New Line Cinema had continued creating 'Elm Street' films well after Cravens had moved on, but after 5 movies, had incessantly been trying to lure him back in. He agreed to come back to the series, as he wanted to finish off Freddy once and for all, and creatively on his terms. Some consider 'Wes Craven's New Nightmare' to be the best of the series. Taking on a completely unique spin for the series, the movie is about reality, and the fact that 'Elm Street' is a fictional movie, but as Wes Craven (in the movie, playing himself) begins to write a new Freddy movie, Freddy becomes real. Probably sounds confusing, but it's the ultimate movie-within-a-movie idea, and was an excellent film. Throughout the mid-90's and into the 2000's, Wes made a few more original, horror-tinged movies including 'Vampire in Brooklyn' with Eddie Murphy, 'Red Eye', 'Cursed', and 'My Soul to Take', but his obvious swan song was the 'Scream' series.

By the mid-90's, many felt that the horror genre had somewhat become a parody of itself and needed a reinvention. Enter 'Scream'. Truly an "event", it came at fever pitch of the kind of MTV reality era of that time. It featured a who's who ensemble cast of the day, insanely clever twists and turns, it turned the genre on it's ear. It was one of those movies that EVERYONE had to go see. Somewhat of a murder mystery, a serial killer, uses the classic tropes of horror movies to get his victims, almost in a self-referential way. The movie knew the audience was in on the joke, but there was enough mystery to keep you on the edge of your seat, and it became an instant classic, for the MTV generation at least. Craven went on to direct 2, 3, and finished up the series with 'Scream 4', which was sadly the last movie he ever directed.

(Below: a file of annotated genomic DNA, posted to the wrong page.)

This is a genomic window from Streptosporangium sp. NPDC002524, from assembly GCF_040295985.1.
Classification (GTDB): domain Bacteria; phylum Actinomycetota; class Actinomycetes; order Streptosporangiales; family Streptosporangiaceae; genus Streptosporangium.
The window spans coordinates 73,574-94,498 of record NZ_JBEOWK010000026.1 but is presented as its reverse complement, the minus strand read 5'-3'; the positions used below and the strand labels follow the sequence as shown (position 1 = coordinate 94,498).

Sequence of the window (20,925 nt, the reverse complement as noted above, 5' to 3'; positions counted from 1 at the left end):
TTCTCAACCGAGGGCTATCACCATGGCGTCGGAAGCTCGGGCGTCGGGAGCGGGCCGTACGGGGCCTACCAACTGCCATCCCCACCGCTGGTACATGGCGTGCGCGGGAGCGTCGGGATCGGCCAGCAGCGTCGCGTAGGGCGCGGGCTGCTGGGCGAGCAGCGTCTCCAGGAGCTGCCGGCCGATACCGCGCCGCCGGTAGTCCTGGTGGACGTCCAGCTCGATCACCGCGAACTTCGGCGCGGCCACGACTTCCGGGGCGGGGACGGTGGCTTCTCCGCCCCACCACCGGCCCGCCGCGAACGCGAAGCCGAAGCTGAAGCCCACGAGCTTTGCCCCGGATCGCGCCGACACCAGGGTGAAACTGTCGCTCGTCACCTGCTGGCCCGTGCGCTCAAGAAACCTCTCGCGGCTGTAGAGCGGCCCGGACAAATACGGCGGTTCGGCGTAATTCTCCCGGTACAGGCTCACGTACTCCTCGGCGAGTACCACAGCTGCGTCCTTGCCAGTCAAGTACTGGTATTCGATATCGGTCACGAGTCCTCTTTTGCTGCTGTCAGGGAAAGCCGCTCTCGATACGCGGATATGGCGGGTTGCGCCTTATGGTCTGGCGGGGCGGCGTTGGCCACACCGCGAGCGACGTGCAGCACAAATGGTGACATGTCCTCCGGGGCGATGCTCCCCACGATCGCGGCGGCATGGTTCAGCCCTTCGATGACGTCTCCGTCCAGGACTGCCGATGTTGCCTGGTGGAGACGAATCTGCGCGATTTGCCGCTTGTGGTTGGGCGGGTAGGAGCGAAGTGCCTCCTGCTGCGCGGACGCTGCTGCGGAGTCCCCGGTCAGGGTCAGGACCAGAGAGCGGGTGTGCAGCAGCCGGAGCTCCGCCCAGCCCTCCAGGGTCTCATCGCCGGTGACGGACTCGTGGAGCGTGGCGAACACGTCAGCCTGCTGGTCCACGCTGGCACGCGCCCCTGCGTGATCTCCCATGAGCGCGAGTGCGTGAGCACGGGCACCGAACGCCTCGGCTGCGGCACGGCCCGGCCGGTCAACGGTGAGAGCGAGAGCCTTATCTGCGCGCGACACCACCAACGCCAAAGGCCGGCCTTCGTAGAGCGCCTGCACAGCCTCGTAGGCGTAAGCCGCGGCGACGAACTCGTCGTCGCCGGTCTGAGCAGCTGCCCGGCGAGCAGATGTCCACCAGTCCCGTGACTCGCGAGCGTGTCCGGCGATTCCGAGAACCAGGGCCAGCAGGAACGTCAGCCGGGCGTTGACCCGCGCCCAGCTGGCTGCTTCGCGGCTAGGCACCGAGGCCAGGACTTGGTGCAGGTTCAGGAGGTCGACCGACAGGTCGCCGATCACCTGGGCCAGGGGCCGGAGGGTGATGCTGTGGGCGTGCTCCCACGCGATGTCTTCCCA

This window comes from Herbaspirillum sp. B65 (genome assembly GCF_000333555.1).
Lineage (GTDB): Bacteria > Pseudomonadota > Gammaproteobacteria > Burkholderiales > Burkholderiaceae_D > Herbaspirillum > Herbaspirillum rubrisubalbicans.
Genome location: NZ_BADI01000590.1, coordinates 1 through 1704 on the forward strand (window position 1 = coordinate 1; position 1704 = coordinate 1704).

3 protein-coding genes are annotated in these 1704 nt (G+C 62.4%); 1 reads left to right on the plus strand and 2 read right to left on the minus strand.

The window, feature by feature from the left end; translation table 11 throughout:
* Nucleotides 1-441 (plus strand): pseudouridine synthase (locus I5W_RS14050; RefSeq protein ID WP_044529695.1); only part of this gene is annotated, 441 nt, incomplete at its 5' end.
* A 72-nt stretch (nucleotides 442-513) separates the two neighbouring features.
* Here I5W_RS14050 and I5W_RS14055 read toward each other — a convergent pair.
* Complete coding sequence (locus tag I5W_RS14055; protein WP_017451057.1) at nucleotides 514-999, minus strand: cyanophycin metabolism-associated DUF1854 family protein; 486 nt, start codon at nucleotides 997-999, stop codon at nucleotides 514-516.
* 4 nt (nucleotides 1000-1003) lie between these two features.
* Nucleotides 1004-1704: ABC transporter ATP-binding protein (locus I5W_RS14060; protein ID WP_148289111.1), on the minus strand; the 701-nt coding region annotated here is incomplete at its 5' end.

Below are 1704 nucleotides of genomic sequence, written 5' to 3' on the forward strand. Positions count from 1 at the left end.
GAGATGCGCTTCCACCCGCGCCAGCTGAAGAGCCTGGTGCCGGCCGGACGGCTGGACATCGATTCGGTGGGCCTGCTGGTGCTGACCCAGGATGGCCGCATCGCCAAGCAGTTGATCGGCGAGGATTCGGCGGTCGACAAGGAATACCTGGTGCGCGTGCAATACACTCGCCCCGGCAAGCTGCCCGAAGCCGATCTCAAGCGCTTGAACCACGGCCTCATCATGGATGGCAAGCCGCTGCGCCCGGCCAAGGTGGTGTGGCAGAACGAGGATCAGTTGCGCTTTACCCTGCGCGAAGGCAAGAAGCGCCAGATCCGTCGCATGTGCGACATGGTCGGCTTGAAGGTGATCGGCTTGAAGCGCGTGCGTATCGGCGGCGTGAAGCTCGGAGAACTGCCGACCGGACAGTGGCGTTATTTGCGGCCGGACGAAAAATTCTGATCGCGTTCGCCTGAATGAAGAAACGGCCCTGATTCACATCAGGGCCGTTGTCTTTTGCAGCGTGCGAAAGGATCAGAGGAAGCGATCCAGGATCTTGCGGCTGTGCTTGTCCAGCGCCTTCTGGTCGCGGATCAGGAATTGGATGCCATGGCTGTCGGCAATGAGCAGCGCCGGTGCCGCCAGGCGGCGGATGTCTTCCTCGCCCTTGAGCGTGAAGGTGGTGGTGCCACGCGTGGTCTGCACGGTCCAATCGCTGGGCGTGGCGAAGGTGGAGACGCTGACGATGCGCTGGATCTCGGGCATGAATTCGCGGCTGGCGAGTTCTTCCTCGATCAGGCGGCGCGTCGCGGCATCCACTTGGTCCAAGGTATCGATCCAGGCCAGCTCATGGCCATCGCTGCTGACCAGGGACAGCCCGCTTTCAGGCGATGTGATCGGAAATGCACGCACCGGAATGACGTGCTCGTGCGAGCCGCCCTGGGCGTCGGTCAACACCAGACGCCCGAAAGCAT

So we say goodbye to a legend of film. My favorite memories of Craven aren't

necessarily just in his films, but the man himself. Having watching numerous in-depth interviews, making of featurettes, behind the scenes pieces, etc., I was

always struck by how smart he was. He always had such a cerebral and well thought out idea of what horror, and films in general, are and what they *can* be, and the psychology behind them. Hearing him talk about his true life inspirations for creating the character of Freddy, his studies of dream mythology, he always had fascinating ideas, and while most of us will agree entirely with him, I'll leave you with a quote of his, his view on what makes horror interesting: "It's like boot camp for the psyche. In real life, human beings are packaged in the flimsiest of packages, threatened by real and sometimes horrifying dangers. But the narrative form puts these fears into a manageable series of events. It gives us a way of thinking rationally about our fears." Well said.